In 2015, the Federal Circuit heard a number of appeals from the PTAB. This two-part series will provide a summary of what some identify as the most important or interesting decisions of 2015.
1.) Microsoft Corporation v. Proxyconn, Inc. (Jun. 16, 2015)
This is the first Patent Trial and Appeals Board (PTAB) decision to be remanded by the Federal Circuit to the PTAB, and provides a glimpse into how the PTAB will handle such cases. In considering the matter on appeal, the Federal Circuit found that the PTAB erred in construing two terms and, accordingly, reversed in-part, vacated in-part, and remanded the case to the Board for “proceedings consistent with” the court’s opinion. Procedurally, the PTAB directed the parties to simultaneously file 15-page briefs, within 7 days, on “the effect of the Federal Circuit’s decision on the Board’s Final Written Decision.” The second time around, the PTAB found the challenged claims unpatentable as obvious on grounds that were included in original petition, but which had not formed the basis for the institution in the first final written decision (FWD).
2.) GEA Process Eng’g Inc. v. Steuben Foods, Inc. (Jun. 23, 2015)
This decision is another case where the Federal Circuit declined to review an institution decision citing § 314(d). In GEA Process Engineering, the PTAB initially instituted five IPRs but later vacated its institution decisions after finding that the petitions filed to identify a real party-in-interest. Because correcting the petitions at that point would have required granting a new filing date, and the petitioners were then time-barred under 35 U.S.C. § 315(b), the PTAB terminated the proceedings. The Federal Circuit denied the Petitioner’s parallel appeal and mandamus petition seeking review of the PTAB’s vacation of its institution decisions. In dismissing the appeal, the Federal Circuit reaffirmed its previous decisions, that it only has jurisdiction to review “final written decision[s] with respect to patentability.” Federal Circuit also denied the writ petition because GEA Process could not meet the “clear and indisputable right to relief” standard for mandamus.
3.) In re Cuozzo Speed Technologies (Jul. 8, 2015)
The Supreme Court’s ruling in the appeal of the Federal Circuit’s decision in In re Cuozzo will mark the first time the high court reviews a decision originating with the PTAB. In this case, the patent owner appealed the PTAB’s institution of an IPR based on grounds not in the original Petition. The Federal Circuit declined to review the PTAB’s decision citing lack of jurisdiction in view of 35 U.S.C. § 314(d). The Federal Circuit ruled that § 314(d) prohibits any review of an institution decision, even if it was potentially wrong. The Federal Circuit reasoned that “[t]he failure to cite [those specific grounds] in the petition provides no ground for setting aside the final decision.” The Federal Circuit did, however, leave open the option of mandamus if the Board “clearly and indisputably exceeded its authority.” The Federal Circuit also affirmed the Board’s claim construction under the broadest reasonable interpretationstandard, and the Board’s denial of Cuozzo’s motion to amend. On review, the Supreme Court will address 1) whether the Federal Circuit erred in holding that, in IPR proceedings, the PTAB may construe claims in an issued patent according to their broadest reasonable interpretation rather than their plain and ordinary meaning, and 2) whether the Federal Circuit erred in holding that, even if the PTAB exceeds its statutory authority in instituting an IPR proceeding, the PTAB’s decision whether to institute an IPR proceeding is judicially unreviewable.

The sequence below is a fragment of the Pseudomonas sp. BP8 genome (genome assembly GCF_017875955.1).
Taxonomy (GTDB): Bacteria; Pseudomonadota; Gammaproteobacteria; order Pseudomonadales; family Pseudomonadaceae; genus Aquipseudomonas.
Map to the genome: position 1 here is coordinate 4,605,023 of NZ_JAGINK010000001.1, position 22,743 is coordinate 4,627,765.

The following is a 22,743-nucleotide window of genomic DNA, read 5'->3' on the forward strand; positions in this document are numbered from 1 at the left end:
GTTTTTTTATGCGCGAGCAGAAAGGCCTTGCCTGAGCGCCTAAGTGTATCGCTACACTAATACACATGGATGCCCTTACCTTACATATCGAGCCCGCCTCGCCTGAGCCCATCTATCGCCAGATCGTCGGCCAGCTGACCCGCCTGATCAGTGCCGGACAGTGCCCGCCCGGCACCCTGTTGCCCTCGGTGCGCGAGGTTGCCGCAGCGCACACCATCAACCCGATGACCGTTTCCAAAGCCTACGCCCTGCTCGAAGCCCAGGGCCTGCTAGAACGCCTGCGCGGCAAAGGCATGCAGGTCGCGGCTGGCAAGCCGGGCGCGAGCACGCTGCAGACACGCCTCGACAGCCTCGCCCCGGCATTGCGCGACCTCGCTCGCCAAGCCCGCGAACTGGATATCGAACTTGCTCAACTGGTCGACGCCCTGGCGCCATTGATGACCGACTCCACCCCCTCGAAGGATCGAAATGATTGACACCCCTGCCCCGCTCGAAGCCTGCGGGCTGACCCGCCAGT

4.) Versata Development Group v. SAP America, Inc. (Jul. 9, 2015)
In Versata, the Federal Circuit considered whether it has authority to review the PTAB’s decision on whether or not a patent is a covered business method patent within the scope of AIA § 18, or whether such review is barred under 35 U.S.C. § 324(e), the statutory provision prohibiting appeal of institution decisions relating to covered business method patents. The Federal Circuit majority reasoned that § 324(e) does not apply to “limits on the authority to enter a ‘final written decision’ invalidating a patent” because “institution and invalidation are two distinct actions by the PTAB.” Slip Op. at 22. Citing the “long tradition of judicial review of government actions that alter the legal rights of an affected person,” and that “[a]n agency may not finally decide the limits of its statutory power,” the majority concluded that the Court can review the USPTO’s threshold determination under § 18 as to whether a patent is a covered business method in an appeal from a final written decision. Id.
5.) Progressive v. Liberty Mutual (Aug. 24, 2015)
In this case, the Federal Circuit affirmed the PTAB’s FWD that all claims were invalid, even though the PTAB had relied on prior art that was neither raised by the petitioner in the original petition nor the basis for institution. The Federal Circuit did not make a legal conclusion, but instead found that the outcome – invalidity – would not have been affected by any errors that could have been caused by the reliance on the prior art. The Federal Circuit also found that although the PTAB did not clearly state an obviousness rationale in its FWD, it was nevertheless supported by substantial evidence when the decision was viewed as a whole. The Federal Circuit also held that § 325(e)(1) does not estop the Board from entering a decision, as it only places limitations on a petitioner’s ability to request or maintain a proceeding.